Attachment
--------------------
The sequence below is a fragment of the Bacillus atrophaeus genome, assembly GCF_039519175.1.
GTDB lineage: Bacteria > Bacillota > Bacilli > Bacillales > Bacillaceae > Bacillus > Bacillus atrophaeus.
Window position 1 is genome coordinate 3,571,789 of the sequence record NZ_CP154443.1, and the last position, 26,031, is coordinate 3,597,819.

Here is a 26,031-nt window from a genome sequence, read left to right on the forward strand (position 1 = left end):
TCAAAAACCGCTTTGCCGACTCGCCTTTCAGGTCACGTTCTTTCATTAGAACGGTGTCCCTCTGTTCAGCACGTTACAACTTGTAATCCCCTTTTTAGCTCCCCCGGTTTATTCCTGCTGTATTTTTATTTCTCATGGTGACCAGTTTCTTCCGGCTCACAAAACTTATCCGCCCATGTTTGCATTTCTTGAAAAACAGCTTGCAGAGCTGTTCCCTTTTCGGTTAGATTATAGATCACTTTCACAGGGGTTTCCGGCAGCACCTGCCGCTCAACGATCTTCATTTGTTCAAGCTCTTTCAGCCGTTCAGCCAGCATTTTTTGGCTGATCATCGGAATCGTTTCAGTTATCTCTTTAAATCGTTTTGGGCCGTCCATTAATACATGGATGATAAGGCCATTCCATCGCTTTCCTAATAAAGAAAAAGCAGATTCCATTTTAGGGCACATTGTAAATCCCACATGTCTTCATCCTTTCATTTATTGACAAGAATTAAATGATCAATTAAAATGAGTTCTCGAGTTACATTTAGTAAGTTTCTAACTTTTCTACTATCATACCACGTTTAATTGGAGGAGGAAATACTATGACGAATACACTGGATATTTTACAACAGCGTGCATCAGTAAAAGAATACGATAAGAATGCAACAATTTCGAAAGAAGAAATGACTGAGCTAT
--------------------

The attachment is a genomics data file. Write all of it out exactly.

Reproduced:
The sequence below is a fragment of the Bacillus atrophaeus genome, assembly GCF_039519175.1.
GTDB lineage: Bacteria > Bacillota > Bacilli > Bacillales > Bacillaceae > Bacillus > Bacillus atrophaeus.
Window position 1 is genome coordinate 3,571,789 of the sequence record NZ_CP154443.1, and the last position, 26,031, is coordinate 3,597,819.

Here is a 26,031-nt window from a genome sequence, read left to right on the forward strand (position 1 = left end):
TCAAAAACCGCTTTGCCGACTCGCCTTTCAGGTCACGTTCTTTCATTAGAACGGTGTCCCTCTGTTCAGCACGTTACAACTTGTAATCCCCTTTTTAGCTCCCCCGGTTTATTCCTGCTGTATTTTTATTTCTCATGGTGACCAGTTTCTTCCGGCTCACAAAACTTATCCGCCCATGTTTGCATTTCTTGAAAAACAGCTTGCAGAGCTGTTCCCTTTTCGGTTAGATTATAGATCACTTTCACAGGGGTTTCCGGCAGCACCTGCCGCTCAACGATCTTCATTTGTTCAAGCTCTTTCAGCCGTTCAGCCAGCATTTTTTGGCTGATCATCGGAATCGTTTCAGTTATCTCTTTAAATCGTTTTGGGCCGTCCATTAATACATGGATGATAAGGCCATTCCATCGCTTTCCTAATAAAGAAAAAGCAGATTCCATTTTAGGGCACATTGTAAATCCCACATGTCTTCATCCTTTCATTTATTGACAAGAATTAAATGATCAATTAAAATGAGTTCTCGAGTTACATTTAGTAAGTTTCTAACTTTTCTACTATCATACCACGTTTAATTGGAGGAGGAAATACTATGACGAATACACTGGATATTTTACAACAGCGTGCATCAGTAAAAGAATACGATAAGAATGCAACAATTTCGAAAGAAGAAATGACTGAGCTAT